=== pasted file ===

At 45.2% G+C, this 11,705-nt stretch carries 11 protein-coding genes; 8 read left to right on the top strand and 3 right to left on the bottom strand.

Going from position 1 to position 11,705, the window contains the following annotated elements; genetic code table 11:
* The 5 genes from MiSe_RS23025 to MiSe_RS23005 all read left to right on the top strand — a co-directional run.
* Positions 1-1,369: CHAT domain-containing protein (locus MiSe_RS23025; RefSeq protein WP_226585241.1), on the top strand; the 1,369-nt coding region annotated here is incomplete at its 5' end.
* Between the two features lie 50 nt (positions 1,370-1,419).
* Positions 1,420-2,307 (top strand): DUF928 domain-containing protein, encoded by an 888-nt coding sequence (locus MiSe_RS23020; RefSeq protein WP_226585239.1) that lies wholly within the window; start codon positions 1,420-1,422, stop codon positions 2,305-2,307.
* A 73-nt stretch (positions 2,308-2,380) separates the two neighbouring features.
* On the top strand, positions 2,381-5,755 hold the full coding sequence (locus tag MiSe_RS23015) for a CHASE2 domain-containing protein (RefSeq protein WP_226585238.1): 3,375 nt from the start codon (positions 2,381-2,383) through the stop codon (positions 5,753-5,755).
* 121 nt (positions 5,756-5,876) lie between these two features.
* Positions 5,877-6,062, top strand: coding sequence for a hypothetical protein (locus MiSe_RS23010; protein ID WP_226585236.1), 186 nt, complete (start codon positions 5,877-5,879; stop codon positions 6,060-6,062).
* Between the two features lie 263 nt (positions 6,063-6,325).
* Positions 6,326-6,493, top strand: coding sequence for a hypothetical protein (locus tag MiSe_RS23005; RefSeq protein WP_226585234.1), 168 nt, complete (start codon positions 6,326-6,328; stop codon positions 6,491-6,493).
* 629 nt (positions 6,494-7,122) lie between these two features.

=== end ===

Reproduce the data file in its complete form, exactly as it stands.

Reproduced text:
At 45.2% G+C, this 11,705-nt stretch carries 11 protein-coding genes; 8 read left to right on the top strand and 3 right to left on the bottom strand.

Going from position 1 to position 11,705, the window contains the following annotated elements; genetic code table 11:
* The 5 genes from MiSe_RS23025 to MiSe_RS23005 all read left to right on the top strand — a co-directional run.
* Positions 1-1,369: CHAT domain-containing protein (locus MiSe_RS23025; RefSeq protein WP_226585241.1), on the top strand; the 1,369-nt coding region annotated here is incomplete at its 5' end.
* Between the two features lie 50 nt (positions 1,370-1,419).
* Positions 1,420-2,307 (top strand): DUF928 domain-containing protein, encoded by an 888-nt coding sequence (locus MiSe_RS23020; RefSeq protein WP_226585239.1) that lies wholly within the window; start codon positions 1,420-1,422, stop codon positions 2,305-2,307.
* A 73-nt stretch (positions 2,308-2,380) separates the two neighbouring features.
* On the top strand, positions 2,381-5,755 hold the full coding sequence (locus tag MiSe_RS23015) for a CHASE2 domain-containing protein (RefSeq protein WP_226585238.1): 3,375 nt from the start codon (positions 2,381-2,383) through the stop codon (positions 5,753-5,755).
* 121 nt (positions 5,756-5,876) lie between these two features.
* Positions 5,877-6,062, top strand: coding sequence for a hypothetical protein (locus MiSe_RS23010; protein ID WP_226585236.1), 186 nt, complete (start codon positions 5,877-5,879; stop codon positions 6,060-6,062).
* Between the two features lie 263 nt (positions 6,063-6,325).
* Positions 6,326-6,493, top strand: coding sequence for a hypothetical protein (locus tag MiSe_RS23005; RefSeq protein WP_226585234.1), 168 nt, complete (start codon positions 6,326-6,328; stop codon positions 6,491-6,493).
* 629 nt (positions 6,494-7,122) lie between these two features.